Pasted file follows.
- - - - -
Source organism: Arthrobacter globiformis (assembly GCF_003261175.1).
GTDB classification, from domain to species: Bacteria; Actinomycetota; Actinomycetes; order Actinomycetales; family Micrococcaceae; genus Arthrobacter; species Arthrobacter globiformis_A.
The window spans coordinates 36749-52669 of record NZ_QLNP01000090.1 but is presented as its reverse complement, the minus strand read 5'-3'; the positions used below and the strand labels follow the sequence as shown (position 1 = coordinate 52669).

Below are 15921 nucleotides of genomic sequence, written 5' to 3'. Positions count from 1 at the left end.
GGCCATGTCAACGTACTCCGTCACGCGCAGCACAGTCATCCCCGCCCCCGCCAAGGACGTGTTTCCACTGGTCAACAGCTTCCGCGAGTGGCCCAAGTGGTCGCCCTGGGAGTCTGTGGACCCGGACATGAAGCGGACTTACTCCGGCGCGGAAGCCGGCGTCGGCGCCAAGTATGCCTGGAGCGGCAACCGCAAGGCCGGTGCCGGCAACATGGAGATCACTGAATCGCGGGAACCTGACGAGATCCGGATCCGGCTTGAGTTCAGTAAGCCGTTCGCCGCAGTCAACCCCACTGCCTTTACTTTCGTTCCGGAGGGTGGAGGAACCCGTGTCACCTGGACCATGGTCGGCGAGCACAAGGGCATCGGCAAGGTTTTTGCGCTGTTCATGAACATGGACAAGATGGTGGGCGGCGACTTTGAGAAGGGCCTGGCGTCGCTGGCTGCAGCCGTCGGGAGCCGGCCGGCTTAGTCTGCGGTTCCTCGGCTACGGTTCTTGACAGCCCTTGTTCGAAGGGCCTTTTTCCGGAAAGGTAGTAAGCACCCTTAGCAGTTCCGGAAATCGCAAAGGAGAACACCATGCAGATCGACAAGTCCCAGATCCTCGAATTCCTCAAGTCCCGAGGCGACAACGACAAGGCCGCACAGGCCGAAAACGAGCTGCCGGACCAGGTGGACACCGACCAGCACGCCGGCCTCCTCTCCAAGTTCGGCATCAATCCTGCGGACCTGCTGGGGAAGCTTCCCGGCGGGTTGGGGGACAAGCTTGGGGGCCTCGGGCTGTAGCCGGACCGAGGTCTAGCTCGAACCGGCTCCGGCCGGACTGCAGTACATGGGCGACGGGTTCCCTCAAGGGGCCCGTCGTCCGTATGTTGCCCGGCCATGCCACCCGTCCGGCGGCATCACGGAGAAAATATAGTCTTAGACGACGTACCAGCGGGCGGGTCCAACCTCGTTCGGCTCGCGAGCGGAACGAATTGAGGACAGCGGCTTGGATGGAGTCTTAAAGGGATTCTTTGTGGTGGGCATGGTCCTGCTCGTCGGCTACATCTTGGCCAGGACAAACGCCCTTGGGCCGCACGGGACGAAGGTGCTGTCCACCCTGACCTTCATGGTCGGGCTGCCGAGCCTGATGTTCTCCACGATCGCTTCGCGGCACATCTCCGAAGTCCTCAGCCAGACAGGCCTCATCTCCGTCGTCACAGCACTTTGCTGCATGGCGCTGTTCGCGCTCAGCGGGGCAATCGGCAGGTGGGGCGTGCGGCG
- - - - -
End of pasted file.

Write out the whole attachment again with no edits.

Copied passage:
Source organism: Arthrobacter globiformis (assembly GCF_003261175.1).
GTDB classification, from domain to species: Bacteria; Actinomycetota; Actinomycetes; order Actinomycetales; family Micrococcaceae; genus Arthrobacter; species Arthrobacter globiformis_A.
The window spans coordinates 36749-52669 of record NZ_QLNP01000090.1 but is presented as its reverse complement, the minus strand read 5'-3'; the positions used below and the strand labels follow the sequence as shown (position 1 = coordinate 52669).

Below are 15921 nucleotides of genomic sequence, written 5' to 3'. Positions count from 1 at the left end.
GGCCATGTCAACGTACTCCGTCACGCGCAGCACAGTCATCCCCGCCCCCGCCAAGGACGTGTTTCCACTGGTCAACAGCTTCCGCGAGTGGCCCAAGTGGTCGCCCTGGGAGTCTGTGGACCCGGACATGAAGCGGACTTACTCCGGCGCGGAAGCCGGCGTCGGCGCCAAGTATGCCTGGAGCGGCAACCGCAAGGCCGGTGCCGGCAACATGGAGATCACTGAATCGCGGGAACCTGACGAGATCCGGATCCGGCTTGAGTTCAGTAAGCCGTTCGCCGCAGTCAACCCCACTGCCTTTACTTTCGTTCCGGAGGGTGGAGGAACCCGTGTCACCTGGACCATGGTCGGCGAGCACAAGGGCATCGGCAAGGTTTTTGCGCTGTTCATGAACATGGACAAGATGGTGGGCGGCGACTTTGAGAAGGGCCTGGCGTCGCTGGCTGCAGCCGTCGGGAGCCGGCCGGCTTAGTCTGCGGTTCCTCGGCTACGGTTCTTGACAGCCCTTGTTCGAAGGGCCTTTTTCCGGAAAGGTAGTAAGCACCCTTAGCAGTTCCGGAAATCGCAAAGGAGAACACCATGCAGATCGACAAGTCCCAGATCCTCGAATTCCTCAAGTCCCGAGGCGACAACGACAAGGCCGCACAGGCCGAAAACGAGCTGCCGGACCAGGTGGACACCGACCAGCACGCCGGCCTCCTCTCCAAGTTCGGCATCAATCCTGCGGACCTGCTGGGGAAGCTTCCCGGCGGGTTGGGGGACAAGCTTGGGGGCCTCGGGCTGTAGCCGGACCGAGGTCTAGCTCGAACCGGCTCCGGCCGGACTGCAGTACATGGGCGACGGGTTCCCTCAAGGGGCCCGTCGTCCGTATGTTGCCCGGCCATGCCACCCGTCCGGCGGCATCACGGAGAAAATATAGTCTTAGACGACGTACCAGCGGGCGGGTCCAACCTCGTTCGGCTCGCGAGCGGAACGAATTGAGGACAGCGGCTTGGATGGAGTCTTAAAGGGATTCTTTGTGGTGGGCATGGTCCTGCTCGTCGGCTACATCTTGGCCAGGACAAACGCCCTTGGGCCGCACGGGACGAAGGTGCTGTCCACCCTGACCTTCATGGTCGGGCTGCCGAGCCTGATGTTCTCCACGATCGCTTCGCGGCACATCTCCGAAGTCCTCAGCCAGACAGGCCTCATCTCCGTCGTCACAGCACTTTGCTGCATGGCGCTGTTCGCGCTCAGCGGGGCAATCGGCAGGTGGGGCGTGCGGCG